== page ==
PipeChat Digest #4850 - Monday, October 25, 2004
Re: PipeChat Digest #4849 - 10/24/04
  by "Stan Yoder" <vze2myh5@verizon.net>
Re: Fwd: Atlantic City Convention Hall organs
  by <TRACKELECT@cs.com>
Re: Fwd: Atlantic City Convention Hall organs
  by "John L. Speller" <jlspeller@swbell.net>
Atlantic City Convention Hall organs
  by <Wuxuzusu@aol.com>
[VERY LONG] Funerals, Methodists, and Politics
  by "Glenda" <gksjd85@direcway.com>
Reprise: Funerals, Methodists, and Politics
  by "Glenda" <gksjd85@direcway.com>
Re: Reprise: Funerals, Methodists, and Politics
  by "Tim Bovard" <tmbovard@earthlink.net>
Re: [VERY LONG] Funerals, Methodists, and Politics
  by <OMusic@aol.com>

(back) Subject: Re: PipeChat Digest #4849 - 10/24/04 From: "Stan Yoder" <vze2myh5@verizon.net> Date: Sun, 24 Oct 2004 07:57:09 -0400   The 17-in-the-choir was a reference to 1st Prez. A bit of a motley crew, = augmented by some voice students from CMU earning pin money. The Zion choir is meager: 17-18 if = all there, but they never are. 12 seems usual on Sundays. George has had to shuffle the anthem sked = somewhat to suit who's going to be there. While I'm playing all this month, I've still been going = to rehearsals as a gesture of support.   Nov. 7th, the Organ Artists Series, in collab with Shadyside Prez, is = bringing Michael Barone, host of the syndicated "Pipedreams" radio program. Some of our locals will be = playing things he chose, including local composers. It'll eventually turn up, edited, as one of the = radio programs. That same evening I'm playing the prelude for Compline at Heinz Chapel. Being All = Saints' Sunday, I'm doing treatments of appropriate Gregorian themes by Gerald Near and Everett = Titcomb. Nothing fancy, anyway they do not want rambunctious stuff, given Compline's subdued atmosphere.   Stan   BTW, I remember the demolition of that church on Centre Av.    
(back) Subject: Re: Fwd: Atlantic City Convention Hall organs From: <TRACKELECT@cs.com> Date: Sun, 24 Oct 2004 14:43:33 EDT   Mike Gettelman Wrote:   > My wish, however, is that all the original parts of this historic instrument be somehow preserved as archival material, and be placed in some sort of museum setting for all future generations to see and study.<   My thoughts exactly. The Boardwalk Hall organs are indeed historic pieces = and as much of the original should be preserved as possible. But on the other hand we want them to WORK and continue working for a very long time. The = EP combination action and relays take up huge amounts of space and will = require countless man hours to rebuild. Once converted to solid state the empty = relay room(s) would make a good museum with a relay stack set up as an exhibit. = I tend to think that they would want to go with a domestic manufacturer given the current political conditions. Peterson, Klann, Devtronics, Justin Madders = and a New Jersey firm, Emutek make solid state controls in the US. Microprocessor = based multiplex systems would save considerable time and facilitate = installation. Such things as the huge cables running between chambers and console could = be eliminated as well as voltage drops caused by long the distances. A thin microphone style communication cable is all that is required and driver = boards can be placed in the chambers. The movable 5 manual console could be brought back =   into service with only a small, removable cable connecting it to the main = organ. I know that organists hate to consider such possibilities but record - playback capability would enable the organs to be heard more frequently = and isn't that what we all want?   Cheers:   Alan B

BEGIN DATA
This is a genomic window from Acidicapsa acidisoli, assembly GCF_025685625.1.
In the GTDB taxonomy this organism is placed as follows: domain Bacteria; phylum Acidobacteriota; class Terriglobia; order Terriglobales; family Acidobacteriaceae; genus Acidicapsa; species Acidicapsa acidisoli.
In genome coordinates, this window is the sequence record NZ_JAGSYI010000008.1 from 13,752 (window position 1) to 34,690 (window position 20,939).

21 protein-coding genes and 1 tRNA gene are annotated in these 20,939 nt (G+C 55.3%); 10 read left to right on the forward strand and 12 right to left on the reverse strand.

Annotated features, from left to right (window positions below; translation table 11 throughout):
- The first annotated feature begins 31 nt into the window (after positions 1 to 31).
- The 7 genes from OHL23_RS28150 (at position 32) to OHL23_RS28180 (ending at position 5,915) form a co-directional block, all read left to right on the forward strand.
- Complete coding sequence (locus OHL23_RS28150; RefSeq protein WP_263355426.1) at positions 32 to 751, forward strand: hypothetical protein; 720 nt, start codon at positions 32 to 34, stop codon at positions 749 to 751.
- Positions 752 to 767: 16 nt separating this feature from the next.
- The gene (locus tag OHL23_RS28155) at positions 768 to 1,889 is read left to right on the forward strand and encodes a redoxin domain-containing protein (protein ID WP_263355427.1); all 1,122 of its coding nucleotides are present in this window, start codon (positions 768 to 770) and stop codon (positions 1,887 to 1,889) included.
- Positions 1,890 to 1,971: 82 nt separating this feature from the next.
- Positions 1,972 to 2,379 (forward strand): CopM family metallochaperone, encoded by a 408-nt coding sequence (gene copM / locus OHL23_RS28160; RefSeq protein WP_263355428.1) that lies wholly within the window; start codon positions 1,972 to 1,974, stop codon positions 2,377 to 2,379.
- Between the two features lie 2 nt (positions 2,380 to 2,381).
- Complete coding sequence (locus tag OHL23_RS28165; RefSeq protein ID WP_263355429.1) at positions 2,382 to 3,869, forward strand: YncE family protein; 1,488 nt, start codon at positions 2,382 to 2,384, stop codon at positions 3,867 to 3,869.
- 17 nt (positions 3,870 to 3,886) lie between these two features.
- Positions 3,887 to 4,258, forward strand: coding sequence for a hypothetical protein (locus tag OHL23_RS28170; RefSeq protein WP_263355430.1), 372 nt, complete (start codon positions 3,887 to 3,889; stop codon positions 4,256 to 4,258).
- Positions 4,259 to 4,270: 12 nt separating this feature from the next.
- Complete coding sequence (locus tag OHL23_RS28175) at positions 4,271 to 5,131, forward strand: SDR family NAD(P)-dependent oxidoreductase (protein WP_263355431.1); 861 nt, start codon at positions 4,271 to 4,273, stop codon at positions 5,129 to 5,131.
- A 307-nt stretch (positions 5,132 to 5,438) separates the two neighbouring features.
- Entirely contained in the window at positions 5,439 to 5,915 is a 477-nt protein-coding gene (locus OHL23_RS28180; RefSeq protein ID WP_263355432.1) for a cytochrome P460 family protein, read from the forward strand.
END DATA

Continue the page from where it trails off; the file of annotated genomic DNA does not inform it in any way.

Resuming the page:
(back) Subject: Re: Fwd: Atlantic City Convention Hall organs From: "John L. Speller" <jlspeller@swbell.net> Date: Sun, 24 Oct 2004 13:56:22 -0500     ----- Original Message ----- From: TRACKELECT@cs.com To: pipechat@pipechat.org Sent: Sunday, October 24, 2004 1:43 PM Subject: Re: Fwd: Atlantic City Convention Hall organs     Mike Gettelman Wrote: > I know that organists hate to consider such possibilities but record - playback > capability would enable the organs to be heard more frequently and isn't that > what we all want?   Playback capability has other advantages as well. For one thing it = enables the organist to get off his or her bench and hear how well the = registration he or she has chosen for a particular piece works in other parts of the room. When the instrument is being recorded for a compact disc, the recording can be made many times with the playback capability in order to choose the best "take", and furthermore you don't need to worry about the temperature being just right for the organ to be in tune, and the = recording engineer doesn't even have to be there while your'e dealing with all that kind of stuff. When the recording engineer does come it is just a matter = of turning the instrument on and recording the playback.   John Speller